Douglas Hodge is all teeth in Joe Penhall's latest play, "Dumb Show," which only redoubles the wish for more bite in the writing. Playing Barry, a down-on-his-luck comic entertainer and TV name, Hodge projects the forced bonhomie of a public figure who knows his time is up.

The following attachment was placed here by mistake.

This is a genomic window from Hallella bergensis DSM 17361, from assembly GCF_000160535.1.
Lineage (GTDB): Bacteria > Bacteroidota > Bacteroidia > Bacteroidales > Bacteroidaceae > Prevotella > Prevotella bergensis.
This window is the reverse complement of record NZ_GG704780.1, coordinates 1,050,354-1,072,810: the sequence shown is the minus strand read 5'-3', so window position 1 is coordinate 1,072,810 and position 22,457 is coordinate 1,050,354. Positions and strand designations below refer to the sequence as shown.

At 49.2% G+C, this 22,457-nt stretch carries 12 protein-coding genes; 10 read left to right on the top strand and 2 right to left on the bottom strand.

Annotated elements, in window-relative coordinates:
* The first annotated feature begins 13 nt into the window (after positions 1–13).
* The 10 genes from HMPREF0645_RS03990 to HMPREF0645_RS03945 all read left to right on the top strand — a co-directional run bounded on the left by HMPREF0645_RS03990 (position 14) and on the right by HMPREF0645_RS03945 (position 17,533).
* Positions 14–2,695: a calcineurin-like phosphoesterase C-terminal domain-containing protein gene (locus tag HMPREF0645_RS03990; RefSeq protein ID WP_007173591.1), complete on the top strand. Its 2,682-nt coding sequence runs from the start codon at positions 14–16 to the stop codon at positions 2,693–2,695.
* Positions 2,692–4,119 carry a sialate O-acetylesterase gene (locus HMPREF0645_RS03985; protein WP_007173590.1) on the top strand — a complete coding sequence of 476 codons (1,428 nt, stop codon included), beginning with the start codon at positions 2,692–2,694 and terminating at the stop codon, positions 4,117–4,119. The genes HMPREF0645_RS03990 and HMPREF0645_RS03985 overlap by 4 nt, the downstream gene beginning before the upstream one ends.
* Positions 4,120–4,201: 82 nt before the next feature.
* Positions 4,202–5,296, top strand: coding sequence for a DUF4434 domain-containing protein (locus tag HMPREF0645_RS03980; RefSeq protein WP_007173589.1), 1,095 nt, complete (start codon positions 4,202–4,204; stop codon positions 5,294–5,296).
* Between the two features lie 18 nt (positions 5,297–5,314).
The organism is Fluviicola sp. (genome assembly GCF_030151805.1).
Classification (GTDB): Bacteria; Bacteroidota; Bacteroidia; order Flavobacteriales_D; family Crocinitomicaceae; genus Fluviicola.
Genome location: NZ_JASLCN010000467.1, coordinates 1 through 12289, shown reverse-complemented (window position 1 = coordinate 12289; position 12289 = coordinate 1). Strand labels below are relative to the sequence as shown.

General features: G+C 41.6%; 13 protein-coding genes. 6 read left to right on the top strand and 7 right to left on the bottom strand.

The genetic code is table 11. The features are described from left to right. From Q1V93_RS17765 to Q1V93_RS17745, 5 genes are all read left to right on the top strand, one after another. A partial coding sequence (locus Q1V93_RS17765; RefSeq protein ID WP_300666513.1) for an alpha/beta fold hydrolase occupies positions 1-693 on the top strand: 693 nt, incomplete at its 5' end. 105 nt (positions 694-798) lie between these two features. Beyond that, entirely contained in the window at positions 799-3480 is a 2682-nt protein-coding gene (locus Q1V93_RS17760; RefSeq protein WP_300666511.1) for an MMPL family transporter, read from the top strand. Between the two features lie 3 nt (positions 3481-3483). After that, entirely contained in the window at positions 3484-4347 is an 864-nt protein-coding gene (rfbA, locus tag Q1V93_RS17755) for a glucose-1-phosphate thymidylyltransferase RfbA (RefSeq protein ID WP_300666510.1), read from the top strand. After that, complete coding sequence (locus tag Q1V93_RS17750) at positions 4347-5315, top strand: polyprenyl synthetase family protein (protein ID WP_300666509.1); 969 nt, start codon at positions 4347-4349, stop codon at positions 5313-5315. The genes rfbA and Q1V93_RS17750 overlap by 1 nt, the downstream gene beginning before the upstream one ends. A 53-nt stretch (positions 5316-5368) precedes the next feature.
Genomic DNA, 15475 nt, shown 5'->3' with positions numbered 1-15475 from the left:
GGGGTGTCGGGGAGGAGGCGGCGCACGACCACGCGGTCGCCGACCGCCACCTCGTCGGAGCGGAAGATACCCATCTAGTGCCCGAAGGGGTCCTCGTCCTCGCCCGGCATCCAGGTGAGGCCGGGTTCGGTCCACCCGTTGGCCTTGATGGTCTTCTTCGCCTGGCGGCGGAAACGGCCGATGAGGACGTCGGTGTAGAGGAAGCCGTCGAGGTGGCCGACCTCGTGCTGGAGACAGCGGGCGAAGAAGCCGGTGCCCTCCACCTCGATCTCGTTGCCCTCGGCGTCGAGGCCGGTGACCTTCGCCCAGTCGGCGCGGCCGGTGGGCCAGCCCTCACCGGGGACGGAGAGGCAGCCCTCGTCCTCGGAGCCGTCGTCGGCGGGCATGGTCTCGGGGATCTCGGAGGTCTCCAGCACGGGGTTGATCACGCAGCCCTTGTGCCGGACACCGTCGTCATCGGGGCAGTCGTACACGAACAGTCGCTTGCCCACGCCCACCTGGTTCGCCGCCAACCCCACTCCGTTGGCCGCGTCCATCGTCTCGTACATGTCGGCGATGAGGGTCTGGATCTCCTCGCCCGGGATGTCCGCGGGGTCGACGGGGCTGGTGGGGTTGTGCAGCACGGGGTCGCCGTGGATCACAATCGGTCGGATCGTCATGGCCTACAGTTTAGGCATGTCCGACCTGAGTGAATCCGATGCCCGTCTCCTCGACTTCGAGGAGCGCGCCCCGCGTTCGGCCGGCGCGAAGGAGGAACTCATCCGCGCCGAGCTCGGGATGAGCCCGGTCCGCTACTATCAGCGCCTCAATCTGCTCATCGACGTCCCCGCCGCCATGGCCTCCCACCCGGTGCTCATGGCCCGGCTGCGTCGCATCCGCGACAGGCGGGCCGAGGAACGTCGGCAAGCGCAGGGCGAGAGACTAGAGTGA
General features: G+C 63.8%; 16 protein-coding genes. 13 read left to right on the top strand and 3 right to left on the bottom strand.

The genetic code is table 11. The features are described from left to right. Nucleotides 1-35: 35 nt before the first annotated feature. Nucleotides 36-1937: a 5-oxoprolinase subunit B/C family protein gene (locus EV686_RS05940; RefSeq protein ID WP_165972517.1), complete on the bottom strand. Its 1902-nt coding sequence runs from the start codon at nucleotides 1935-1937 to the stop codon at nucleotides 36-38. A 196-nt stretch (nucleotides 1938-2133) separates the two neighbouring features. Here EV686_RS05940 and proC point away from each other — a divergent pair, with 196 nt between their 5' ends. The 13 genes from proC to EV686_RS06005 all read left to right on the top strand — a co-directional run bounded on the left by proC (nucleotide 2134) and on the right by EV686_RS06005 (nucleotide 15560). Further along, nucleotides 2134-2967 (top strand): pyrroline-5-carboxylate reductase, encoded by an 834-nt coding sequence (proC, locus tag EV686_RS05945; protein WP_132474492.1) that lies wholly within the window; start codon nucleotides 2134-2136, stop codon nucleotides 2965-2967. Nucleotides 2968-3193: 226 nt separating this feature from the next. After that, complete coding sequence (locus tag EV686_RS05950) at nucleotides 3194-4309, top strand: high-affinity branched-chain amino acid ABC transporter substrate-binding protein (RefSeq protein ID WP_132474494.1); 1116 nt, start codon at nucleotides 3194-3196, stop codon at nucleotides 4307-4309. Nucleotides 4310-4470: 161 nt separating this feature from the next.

Douglas Hodge is all teeth in Joe Penhall’s latest play, “Dumb Show,” which only redoubles the wish for more bite in the writing. Playing Barry, a down-on-his-luck comic entertainer and TV name who sounds suspiciously like disgraced British personality Michael Barrymore, Hodge projects the forced bonhomie of a public figure who knows his time is up — which Barry’s is about to be, thanks to the U.K.’s tabloid press.Not, of course, that Barry thinks the apparently solicitous Liz (Anna Maxwell Martin) and Greg (Rupert Graves) are actually sleaze merchants from the start. For a considerable amount of their first encounter at a five-star hotel (all anonymous glassed-in chic in Es Devlin’s design), Barry takes the pair at face value, assuming them to be private bankers there to offer him a profitable speaking engagement. After all, how else would they casually slide into the cocaine-fueled sphere that unites those at the top of the professional tree? Barry, then, is in for a shock and then some when Penhall springs his surprise. (Spoiler-minded readers should stop reading now.) In barely the time required to turn the page, “Jane” and “John” reveal their true colors as a wily reporter (Liz) and something rather sinisterly referred to as “investigations editor” (Greg). And now they have the scoop of the week in the druggy, womanizing, drink-happy “real” life of TV’s “Mr. Saturday Night,” a talent whose misdeeds — once exposed — will make the journalists’ careers. That’s really all there is to “Dumb Show,” I’m sorry to say, though more single-minded moralists may think this more than enough. Whereas David Mamet (to cite one example among many) might well have taken the plot a step or two further, applying some sort of twist, Penhall revels in a supposed expose of the debased tendencies of the press that, frankly, is scarcely news at all. Penhall, who penned upcoming pic “Enduring Love,” is best known in the theater for his National Theater success “Blue/Orange,” about a young black schizophrenic. This play, one could argue, shifts his interest in mental illness into a different, undoubtedly more upmarket arena: What sort of sick society allows — no, depends upon — the shenanigans perpetrated by Liz and Greg? Perhaps they are just cogs in an ethics-crushing machine that’s bigger than they are: “Fame is a cancer, a plague,” intones Greg, whom even Graves, a fine actor, can’t make a singular flesh-and-blood presence. “It’s fucking everywhere, and it’s destroying us.” Well, maybe if Penhall, a onetime journalist himself, got out more and obsessed over the papers less, his writing would seem less smug. As it is, the various scripted rhymes and verbal eccentricities come off as so much window-dressing attempting to buttress the play’s shallow, self-evident theme. And though Hodge — a revelation in the West End “Three Sisters” with Kristin Scott Thomas last season — gives one of those all-stops-out performances that tends to win awards, he’s not in the least bit likable, flailing away in desperate confrontation with two of Fleet Street’s not-so-finest. The result is there’s very little affectively at stake once Barry is threatened with the loss and/or defection of his wife, his agent and his fans. On some level, one can’t help but feel that Penhall’s contempt is spilling over from the tabloid hacks toward their prey, who, if Barry were truly a good and decent citizen, wouldn’t have become ensnared in the so-called fame game to begin with. Director Terry Johnson could use something of a tabloid writer’s cut and thrust: Too few of the scenes land as woundingly as they should, and it simply isn’t enough for Bruno Poet’s lighting scheme to go all red and lurid as the revelations mount. Even Barry is over time shown to have his own price, but that’s yesterday’s headlines, too, especially in the country that more or less owns the patent on checkbook journalism. Amid the cumulative posturing, one seeks what pleasures exist on the periphery. I’ll fondly remember the play for one priceless remark from Renee Zellweger look-alike Maxwell Martin, when she drops her sweet-faced viperishness to let slip that she really would like to have been a music critic. Go for it, I say.